President Aquino

CREDIT for the quick and peaceful transfer of power in Manila from Ferdinand Marcos to Corazon Aquino is widely shared: First, the Philippine people showed remarkable courage and self-control during the inevitable showdown that followed the Feb. 7 election. The masses mingled among government tanks. They were inspired by a moral protest against the election's theft by the Marcos regime. A conviction of the rightness of their cause under democratic principles seemed to leave them fearless.

Second, the opposition leadership headed by Mrs. Aquino -- with key recruits, notably Defense Minister Juan Ponce Enrile and Lieut. Gen. Fidel V. Ramos, stepping forward in rapid, last-minute crescendo -- set a tone of protest of the election's theft that was at once insistent and self-possessed. They appeared clearly motivated by justice, not personal ambition. This motivation should help the new leadership through the difficult issues of transition that lie ahead.

Third, Washington has commendably facilitated the transition with a series of steps that should enhance the prospects of Philippine democratic independence. There have been some bobbles on Washington's part. Washington had long seemed too quick to embrace Mr. Marcos and gloss over his regime's imperfections, which eventually became too glaring to be ignored. The Reagan administration, however, began its preparations early. When opposition leader Benigno Aquino was assassinated, the State Department's Michael H. Armacost quickly visited Aquino's mother, attended the funeral, and otherwise indicated that Washington was not about to ignore the potential of a moderate, post-Marcos direction. The mission of Sen. Paul Laxalt to Marcos on behalf of President Reagan further affirmed serious White House interest in reform within the Philippines, as well as ensuring an eventual orderly succession. Congress supported the administration's thrust, with insistence on a presidential election, monitoring the outcome's fairness, and backing up of the President's offer of safe exile for Marcos if bloodshed were avoided.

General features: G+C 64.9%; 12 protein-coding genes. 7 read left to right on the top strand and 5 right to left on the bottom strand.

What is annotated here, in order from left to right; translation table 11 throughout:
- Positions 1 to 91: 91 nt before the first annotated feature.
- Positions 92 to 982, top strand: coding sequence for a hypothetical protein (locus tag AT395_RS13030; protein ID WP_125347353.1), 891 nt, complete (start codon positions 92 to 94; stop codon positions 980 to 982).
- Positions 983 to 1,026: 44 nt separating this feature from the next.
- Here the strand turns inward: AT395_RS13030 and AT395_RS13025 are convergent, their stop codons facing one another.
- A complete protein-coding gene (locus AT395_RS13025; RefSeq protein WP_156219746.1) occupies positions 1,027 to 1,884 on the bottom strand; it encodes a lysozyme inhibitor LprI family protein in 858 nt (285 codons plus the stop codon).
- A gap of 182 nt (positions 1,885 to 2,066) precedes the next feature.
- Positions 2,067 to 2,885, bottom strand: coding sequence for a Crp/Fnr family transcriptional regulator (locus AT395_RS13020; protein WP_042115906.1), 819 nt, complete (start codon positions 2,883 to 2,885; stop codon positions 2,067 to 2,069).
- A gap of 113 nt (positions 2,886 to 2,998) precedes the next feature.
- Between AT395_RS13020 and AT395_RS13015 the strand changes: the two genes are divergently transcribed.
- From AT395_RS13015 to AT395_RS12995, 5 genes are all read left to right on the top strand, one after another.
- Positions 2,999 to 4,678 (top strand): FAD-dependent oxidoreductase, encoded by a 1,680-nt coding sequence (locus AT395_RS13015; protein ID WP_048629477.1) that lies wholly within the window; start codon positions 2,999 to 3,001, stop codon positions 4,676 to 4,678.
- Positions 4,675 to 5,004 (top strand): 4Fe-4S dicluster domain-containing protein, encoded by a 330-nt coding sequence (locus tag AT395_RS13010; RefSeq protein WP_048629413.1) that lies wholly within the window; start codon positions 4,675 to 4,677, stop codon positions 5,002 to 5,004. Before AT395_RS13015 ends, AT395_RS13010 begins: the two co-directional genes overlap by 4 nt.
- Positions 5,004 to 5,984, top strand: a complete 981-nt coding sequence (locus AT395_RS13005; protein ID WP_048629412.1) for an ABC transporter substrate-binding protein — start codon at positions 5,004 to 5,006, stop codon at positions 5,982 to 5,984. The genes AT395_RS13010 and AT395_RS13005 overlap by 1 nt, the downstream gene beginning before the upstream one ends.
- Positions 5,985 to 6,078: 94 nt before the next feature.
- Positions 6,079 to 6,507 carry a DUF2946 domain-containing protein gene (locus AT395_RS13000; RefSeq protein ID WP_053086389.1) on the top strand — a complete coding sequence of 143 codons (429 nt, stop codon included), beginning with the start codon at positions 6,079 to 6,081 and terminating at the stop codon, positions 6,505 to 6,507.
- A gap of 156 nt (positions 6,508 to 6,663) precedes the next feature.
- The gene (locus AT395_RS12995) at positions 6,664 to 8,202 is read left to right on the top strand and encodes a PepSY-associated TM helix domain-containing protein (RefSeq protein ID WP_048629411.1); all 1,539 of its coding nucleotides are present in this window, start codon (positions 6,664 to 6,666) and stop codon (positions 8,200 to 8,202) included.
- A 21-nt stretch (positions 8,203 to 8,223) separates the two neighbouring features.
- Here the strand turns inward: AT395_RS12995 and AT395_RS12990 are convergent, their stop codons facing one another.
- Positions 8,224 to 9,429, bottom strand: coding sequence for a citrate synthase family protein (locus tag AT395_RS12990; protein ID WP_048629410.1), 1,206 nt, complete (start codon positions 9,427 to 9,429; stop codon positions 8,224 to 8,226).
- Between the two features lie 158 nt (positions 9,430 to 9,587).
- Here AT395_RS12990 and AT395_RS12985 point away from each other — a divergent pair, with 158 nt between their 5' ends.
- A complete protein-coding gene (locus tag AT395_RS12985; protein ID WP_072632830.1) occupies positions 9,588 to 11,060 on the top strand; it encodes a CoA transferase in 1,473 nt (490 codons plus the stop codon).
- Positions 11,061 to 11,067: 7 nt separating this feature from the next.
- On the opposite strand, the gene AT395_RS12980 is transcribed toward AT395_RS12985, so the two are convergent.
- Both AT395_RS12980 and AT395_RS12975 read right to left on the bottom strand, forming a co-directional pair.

Finally, a word for Mr. Marcos. His faults have been justly pilloried at each step of the final challenge to his rule and his ouster. He was, however, also acknowledged as wily, with a grasp of the opportunities and instruments of power. Acquiescing to ouster was the better judgment.

The murder of Benigno Aquino in August 1983, assumedly by Marcos loyalists to quash an opposition, has instead been followed by the accession of the slain leader's widow. She has earned her own success, with hard campaigning and a persuasive evocation of political purpose, pledging dedication to ``morality and decency in government, freedom, and democracy.''

Because of the relative smoothness of the transition, Washington can better work with the cohesive moderate, middle-class, and reform-minded military elements in Philippine society that successfully asserted themselves.

The Manila succession showed the limitations of rule by military power, which inevitably turns oppressive. It demonstrated the superiority of democratic will.

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